The monument includes the earthwork remains of a six pipe decoy, located within two fields lying immediately to the south of Decoy Rhyne, between Westhay Moor and Meare. It lies on the edge of the site of the medieval Meare Pool fishery. The western field contains most of the monument. This field has been subject to drainage, but is still predominantly waterlogged. The earthwork remains of the decoy are still discernible, especially to the south. The central pond is visible as a level square area, slightly lower than the surrounding field, measuring approximately 90m east-west by 75m north-south. Originally having six pipes, three would have been located within the western field, extending westwards from the central pond, and curving inwards to restrict visibility. The south west and central pipes are visible as slight curving waterlogged hollows, somewhat obscured by drainage channels. Within the eastern field, the earthworks are in a good state of preservation, as the field has not been drained, and the three pipes are clearly visible as waterlogged hollows 2m-3m wide, and up to 45m in length extending eastwards from the field boundary and decoy pond edge. The north eastern end of the pond is visible as an earthwork standing up to 0.5m high, showing the dimensions of the central and northern pipes where they entered the pond as being up to 10m wide. Surrounding the decoy are the remains of its enclosure rhyne. In the eastern field this takes the form of a shallow in-filled ditch 4m-5m wide, running from the field boundary in the south, around the decoy pipes and north towards Decoy Rhyne, where it is curtailed by later floodbanks edging this major drainage channel. The enclosure within the western field is slightly different, taking the form of a double ditched enclosure, the inner bank adjacent to the pond being up to 1m in height, although having a low angle of slope. The southern ditches are up to 4m in width, shallow and in-filled. It is not clear whether this continues in the eastern field. To the west it is also probable that there is a double ditched enclosure, although the earthworks are much lower, and partly obscured by drainage channels. The north end is truncated by the rhyne floodbank. To the north west, outside the enclosure and beyond the extent of the scheduling, is a triangular arrangement of shallow ditches, which may be connected with the control of water to the decoy. This decoy is reported to have been in use before 1736, but was out of use by 1886. It is located on Decoy Rhyne, which was cut in 1660. Decoy Pool Farm, now demolished, was located 600m to the north. The site of another decoy lies 700m to the south east. Aerial photographs probably provide the best evidence for the structure and layout of this site. Excluded from the scheduling are all modern fences, posts and pylons, though the ground beneath is included.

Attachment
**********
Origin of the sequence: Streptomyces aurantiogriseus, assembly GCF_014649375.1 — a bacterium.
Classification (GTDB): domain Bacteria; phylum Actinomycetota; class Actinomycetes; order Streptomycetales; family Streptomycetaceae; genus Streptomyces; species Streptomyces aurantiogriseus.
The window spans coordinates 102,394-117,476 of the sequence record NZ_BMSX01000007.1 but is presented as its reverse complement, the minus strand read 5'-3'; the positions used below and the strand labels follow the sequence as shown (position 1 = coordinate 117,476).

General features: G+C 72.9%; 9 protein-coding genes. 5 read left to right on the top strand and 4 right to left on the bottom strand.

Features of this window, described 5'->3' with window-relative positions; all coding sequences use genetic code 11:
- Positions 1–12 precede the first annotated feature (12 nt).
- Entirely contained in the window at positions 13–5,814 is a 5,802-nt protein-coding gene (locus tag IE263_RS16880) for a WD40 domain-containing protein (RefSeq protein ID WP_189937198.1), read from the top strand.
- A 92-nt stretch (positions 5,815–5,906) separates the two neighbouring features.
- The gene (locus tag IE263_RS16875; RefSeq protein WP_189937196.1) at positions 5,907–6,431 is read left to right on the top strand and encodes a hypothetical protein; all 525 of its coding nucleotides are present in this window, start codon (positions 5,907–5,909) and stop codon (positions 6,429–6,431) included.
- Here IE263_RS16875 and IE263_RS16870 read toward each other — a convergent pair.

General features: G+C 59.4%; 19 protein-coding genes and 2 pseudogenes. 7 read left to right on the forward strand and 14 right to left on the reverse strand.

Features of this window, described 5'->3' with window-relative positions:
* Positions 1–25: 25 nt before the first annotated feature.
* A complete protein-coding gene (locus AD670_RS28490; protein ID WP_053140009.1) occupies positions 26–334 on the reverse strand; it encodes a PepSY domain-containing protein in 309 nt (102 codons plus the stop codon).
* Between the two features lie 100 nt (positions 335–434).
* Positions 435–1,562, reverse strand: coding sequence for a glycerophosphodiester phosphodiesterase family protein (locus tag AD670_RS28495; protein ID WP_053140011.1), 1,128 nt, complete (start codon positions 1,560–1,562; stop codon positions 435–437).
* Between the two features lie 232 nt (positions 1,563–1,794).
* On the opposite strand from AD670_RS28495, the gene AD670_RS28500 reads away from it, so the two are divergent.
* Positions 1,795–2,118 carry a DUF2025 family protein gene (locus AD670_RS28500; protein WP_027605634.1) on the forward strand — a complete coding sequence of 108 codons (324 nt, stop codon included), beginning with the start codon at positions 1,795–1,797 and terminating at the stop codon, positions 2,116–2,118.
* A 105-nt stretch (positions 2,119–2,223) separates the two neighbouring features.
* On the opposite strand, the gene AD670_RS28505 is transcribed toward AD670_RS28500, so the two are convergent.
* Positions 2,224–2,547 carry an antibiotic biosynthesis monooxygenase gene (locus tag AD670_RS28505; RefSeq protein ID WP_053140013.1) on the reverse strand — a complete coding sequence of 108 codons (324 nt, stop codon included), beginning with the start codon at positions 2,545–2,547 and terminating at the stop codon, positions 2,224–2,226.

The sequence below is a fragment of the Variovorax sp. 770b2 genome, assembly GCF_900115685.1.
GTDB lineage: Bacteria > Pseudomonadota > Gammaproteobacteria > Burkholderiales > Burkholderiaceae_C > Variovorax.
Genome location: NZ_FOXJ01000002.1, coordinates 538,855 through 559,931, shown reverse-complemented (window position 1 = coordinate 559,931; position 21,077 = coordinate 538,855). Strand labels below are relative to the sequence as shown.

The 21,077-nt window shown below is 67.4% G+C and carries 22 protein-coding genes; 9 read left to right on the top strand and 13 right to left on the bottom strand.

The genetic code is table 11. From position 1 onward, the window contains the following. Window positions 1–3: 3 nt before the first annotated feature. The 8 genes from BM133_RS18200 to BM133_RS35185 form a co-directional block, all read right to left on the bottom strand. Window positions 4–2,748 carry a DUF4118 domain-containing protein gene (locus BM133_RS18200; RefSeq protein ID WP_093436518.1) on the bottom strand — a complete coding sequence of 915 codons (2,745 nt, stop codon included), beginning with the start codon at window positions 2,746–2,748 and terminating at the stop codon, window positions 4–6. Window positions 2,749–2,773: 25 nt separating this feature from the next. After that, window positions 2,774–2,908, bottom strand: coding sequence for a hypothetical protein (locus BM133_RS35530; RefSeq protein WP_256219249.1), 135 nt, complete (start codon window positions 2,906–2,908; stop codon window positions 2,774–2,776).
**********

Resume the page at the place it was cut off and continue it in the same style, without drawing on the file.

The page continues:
MAP EXTRACT The site of the monument is shown on the attached map extract.

Selected Sources

Books and journals
Ley, IB, Somerset Duck Decoys, (1977), 18
Williams, M, The Draining of the Somerset Levels, (1970), 107
Other
CPE UK 1924, Jan 16 1947, 2034, (1947)

National Grid Reference: ST 45807 43087

Map

Map
© Crown Copyright and database right 2017. All rights reserved. Ordnance Survey Licence number 100024900.
© British Crown and SeaZone Solutions Limited 2017. All rights reserved. Licence number 102006.006.
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This copy shows the entry on 18-Nov-2017 at 06:09:56.

End of official listing